Thank you Conference.
Thank you Norma for the introduction.
I am proud to be taking over as General Secretary of this great Party.
I want to speak to you today about my vision for the Party and the tasks ahead, but before I do, let me thank Ray Collins for his work as General Secretary.
Ray is a tireless servant of the Labour movement.
As a trade unionist, and as General Secretary, he has put Labour values into action. He’s given leadership at the most difficult of times.
He’s also given me great support and advice.
He will now continue helping our cause in Parliament as a member of the House of Lords, where there must be enough former Labour Party General Secretaries to form their own union branch.
Ray, we thank you for all that you have done, and will do, for our Party.
It’s great to be in Liverpool.
Joe Anderson – Labour’s leader here in Liverpool, and his fellow Labour councillors showing hard work and community campaigning delivers far more than Cameron’s flawed Big Society.
A great Labour council, with campaigning councillors well-versed in seeing off the Liberal Democrats.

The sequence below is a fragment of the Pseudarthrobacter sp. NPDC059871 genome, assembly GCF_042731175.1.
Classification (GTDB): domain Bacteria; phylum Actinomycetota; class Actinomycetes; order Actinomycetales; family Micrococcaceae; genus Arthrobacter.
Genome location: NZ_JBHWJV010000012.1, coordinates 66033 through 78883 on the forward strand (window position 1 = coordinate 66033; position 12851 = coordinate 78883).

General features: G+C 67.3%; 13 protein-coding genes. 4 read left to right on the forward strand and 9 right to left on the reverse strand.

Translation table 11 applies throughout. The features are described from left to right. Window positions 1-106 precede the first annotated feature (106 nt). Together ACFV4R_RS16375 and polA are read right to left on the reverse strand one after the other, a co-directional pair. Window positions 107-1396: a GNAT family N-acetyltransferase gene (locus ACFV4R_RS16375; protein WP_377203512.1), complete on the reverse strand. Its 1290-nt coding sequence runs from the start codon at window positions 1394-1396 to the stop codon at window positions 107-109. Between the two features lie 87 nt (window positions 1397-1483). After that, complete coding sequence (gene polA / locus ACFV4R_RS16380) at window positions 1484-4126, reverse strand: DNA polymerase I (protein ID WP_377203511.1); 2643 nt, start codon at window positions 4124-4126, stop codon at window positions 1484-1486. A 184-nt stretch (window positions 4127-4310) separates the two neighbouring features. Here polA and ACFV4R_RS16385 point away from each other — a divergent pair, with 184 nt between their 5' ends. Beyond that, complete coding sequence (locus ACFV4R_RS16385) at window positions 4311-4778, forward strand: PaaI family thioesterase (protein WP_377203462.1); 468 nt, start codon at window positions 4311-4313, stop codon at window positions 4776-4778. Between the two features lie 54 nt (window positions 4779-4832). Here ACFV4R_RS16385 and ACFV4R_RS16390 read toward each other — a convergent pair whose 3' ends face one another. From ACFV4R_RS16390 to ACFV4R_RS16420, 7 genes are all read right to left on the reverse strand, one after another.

Liverpool is a Labour city with a long Labour tradition.
When you get off the train at Lime Street, you’re greeted by a statue of Bessie Braddock, a pioneering Liverpool Labour MP.
An independent, strong and formidable woman indeed.
I am sure she would be so proud to see Labour Conference back here in Liverpool.
Conference, I should say a few words about myself.
I grew up on the west coast of Scotland, on a small struggling farm.
I joined the Labour Party in my teens, and the GMB in my early 20s.
I worked for the Labour Party – as an agent in a marginal seat, and as a member of party staff, organising visits, campaigns and elections.
In my first job as an organiser, I forgot to book a car to pick up a VIP from the airport for a by-election.
He had to get a taxi, pay for it with his own money, and he wasn’t best pleased.
Eventually, Gordon forgave me.
As a self-funded organiser I had to raise money from bingo rounds and fundraising dinners to pay for my own salary – now that’s quite an incentive!
Then I worked for my union the GMB – organising workers in the south east of England.
Don’t let anyone tell you the south is only full of stockbrokers.
Some of the hardest-pressed workers live in the south, and need a strong union – and a Labour Government – as much as anyone.
Conference, I’m a Labour man, and a Union man.
Apologies to my CLP Wimbledon. Sometimes I’ve skipped a G C to be with my wife and kids.
I haven’t read every pamphlet by Compass and Progress.
I’m not absolutely sure what the differences are between Blue Labour, Red Labour and Purple Labour.
But I’ve always paid my union dues and my party subs.
I’ve never ducked a leaflet round.
And I’ve never crossed a picket line.
I’m proud to have come from the union movement.
We have often had people who worked for unions who become General Secretary.